Women and hair loss: coping tips

Losing your crowning glory can be particularly difficult for women. But there are ways to cope.

Losing your hair as a woman, especially if you're young or at a vulnerable time in your life, can badly affect your confidence.

Jackie McKillop, Alopecia UK spokesperson and junior nursing sister at Addenbrooke's Hospital in Cambridge, says society considers hair to be an important part of how you look:

"For women, there is a social stigma attached to going bald," she says. "Hair loss can affect your sensuality and how you perceive yourself. There are usually emotional trials and tribulations when it happens.

"Some women question whether their partner will still love them. I've known others become socially reclusive and give up enjoyable activities like swimming and going to the gym, because they can't bear using the communal changing rooms for fear of their hair loss being discovered."

Hair loss, known medically as alopecia, is common. It's estimated, for instance, that around 50% of women over the age of 65 experience female-pattern baldness  the most common type of hair loss, which is thought to be inherited.

Different types of hair loss

There are lots of different types of hair loss. It can take the form of "thinning" or involve a total loss of hair. It can be gradual or sudden; it can affect the old and the young.

Hair loss can be genetic, or as a result of extreme stress, a medical condition or treatment.

Hair loss is a well-known side effect of chemotherapy, and around 50% of women lose more hair than usual after they've given birth.

Hair loss treatments

Jackie McKillop, who has herself lost all her hair, says it can help to address the physical aspects of hair loss. Try to find out everything you can about hair loss and the treatment options available to you.

A proven treatment for female-pattern baldness is a hair lotion containing minoxidil. After using it, most women see improvements, including a slowing or stopping altogether of balding, as well as thicker hair. Up to 25% of women experience hair regrowth while using it.

Always contact your GP or dermatologist for advice before starting or finishing any treatments or medication for alopecia.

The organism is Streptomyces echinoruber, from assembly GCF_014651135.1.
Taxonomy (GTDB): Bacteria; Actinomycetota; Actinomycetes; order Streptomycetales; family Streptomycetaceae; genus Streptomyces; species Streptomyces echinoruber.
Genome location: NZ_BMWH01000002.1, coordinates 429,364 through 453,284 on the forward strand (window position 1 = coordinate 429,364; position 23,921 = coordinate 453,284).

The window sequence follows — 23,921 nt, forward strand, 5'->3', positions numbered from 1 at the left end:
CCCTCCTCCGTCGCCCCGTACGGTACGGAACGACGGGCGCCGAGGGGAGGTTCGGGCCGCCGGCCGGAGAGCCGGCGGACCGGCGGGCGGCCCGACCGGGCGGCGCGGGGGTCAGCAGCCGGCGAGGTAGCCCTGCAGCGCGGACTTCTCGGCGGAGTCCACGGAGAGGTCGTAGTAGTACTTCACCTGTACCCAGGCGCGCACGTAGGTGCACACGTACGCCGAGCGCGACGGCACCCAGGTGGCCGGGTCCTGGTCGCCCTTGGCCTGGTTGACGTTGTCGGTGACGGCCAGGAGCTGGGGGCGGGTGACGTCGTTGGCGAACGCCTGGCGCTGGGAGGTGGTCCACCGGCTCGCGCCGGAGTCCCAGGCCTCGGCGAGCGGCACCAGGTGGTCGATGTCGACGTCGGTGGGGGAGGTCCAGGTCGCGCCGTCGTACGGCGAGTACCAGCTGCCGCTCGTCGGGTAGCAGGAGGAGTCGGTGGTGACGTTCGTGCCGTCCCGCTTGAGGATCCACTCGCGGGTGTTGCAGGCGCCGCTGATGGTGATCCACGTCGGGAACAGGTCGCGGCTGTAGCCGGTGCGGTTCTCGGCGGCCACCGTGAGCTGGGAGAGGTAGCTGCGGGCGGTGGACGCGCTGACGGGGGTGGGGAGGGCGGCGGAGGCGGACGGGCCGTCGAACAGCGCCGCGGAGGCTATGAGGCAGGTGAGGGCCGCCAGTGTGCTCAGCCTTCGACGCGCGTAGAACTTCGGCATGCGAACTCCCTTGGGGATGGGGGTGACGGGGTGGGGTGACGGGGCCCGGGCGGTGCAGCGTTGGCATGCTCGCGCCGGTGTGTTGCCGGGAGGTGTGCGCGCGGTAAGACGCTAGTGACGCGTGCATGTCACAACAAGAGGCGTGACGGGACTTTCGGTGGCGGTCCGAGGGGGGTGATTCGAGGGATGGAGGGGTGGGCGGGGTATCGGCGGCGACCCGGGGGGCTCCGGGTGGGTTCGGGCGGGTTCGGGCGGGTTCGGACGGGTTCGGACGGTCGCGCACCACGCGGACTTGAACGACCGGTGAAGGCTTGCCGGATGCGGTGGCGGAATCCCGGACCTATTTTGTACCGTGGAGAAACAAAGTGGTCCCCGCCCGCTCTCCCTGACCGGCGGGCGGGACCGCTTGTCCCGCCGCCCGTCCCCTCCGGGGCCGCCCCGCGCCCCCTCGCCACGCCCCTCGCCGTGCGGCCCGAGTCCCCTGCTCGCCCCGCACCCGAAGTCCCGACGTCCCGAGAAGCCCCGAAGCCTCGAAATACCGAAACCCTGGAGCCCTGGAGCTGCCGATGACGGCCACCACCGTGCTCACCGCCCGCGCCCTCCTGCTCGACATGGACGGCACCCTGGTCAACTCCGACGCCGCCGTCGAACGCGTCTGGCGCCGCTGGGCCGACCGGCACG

Find out about the causes of hair loss and what effective hair loss treatments are available.

Ways to cope with hair loss

It's also important to address the psychological impact of hair loss. If you've lost your hair, even temporarily, life will be easier if you can accept what's happened and learn to live with your altered appearance.

"How well you cope with looking at yourself in the mirror depends on your coping strategies, personality, self-esteem and the support around you," says Jackie. "It's really important to try to promote positivity in your life."

Here are some useful self-help tips:

Share stories: It helps to know you're not alone. Watch this video of a woman's personal experience of alopecia, read this real-life story of Michelle Chapman who was diagnosed with alopecia when she was five. Read the comments at the end of this article to see how others cope.

Join a support group: There are groups around the country where you can meet and socialise with other people with alopecia. Find your nearest Alopecia UK support group.

Go online: If you prefer to go online to talk to others, join Alopecia UK's discussion forum.

Accept it: It's not easy, but try to come to terms with your hair loss. One way to do this is to make a list of all your good qualities and focus your energy on celebrating these attributes.

Talk about it: Discuss your hair loss with your friends, family and loved ones, preferably early on. Let them know how you feel about it and what kind of support you need. If hair loss is affecting your relationship with your partner, going to therapy or couples counselling may help.

Cover up: Look into disguising and covering up your hair loss with things like wigs, hair extensions, scarves and make-up. Persevere until you find a product and style that suits you. "Equally, you may prefer not to cover up at all. Whatever works best for you," says Jackie.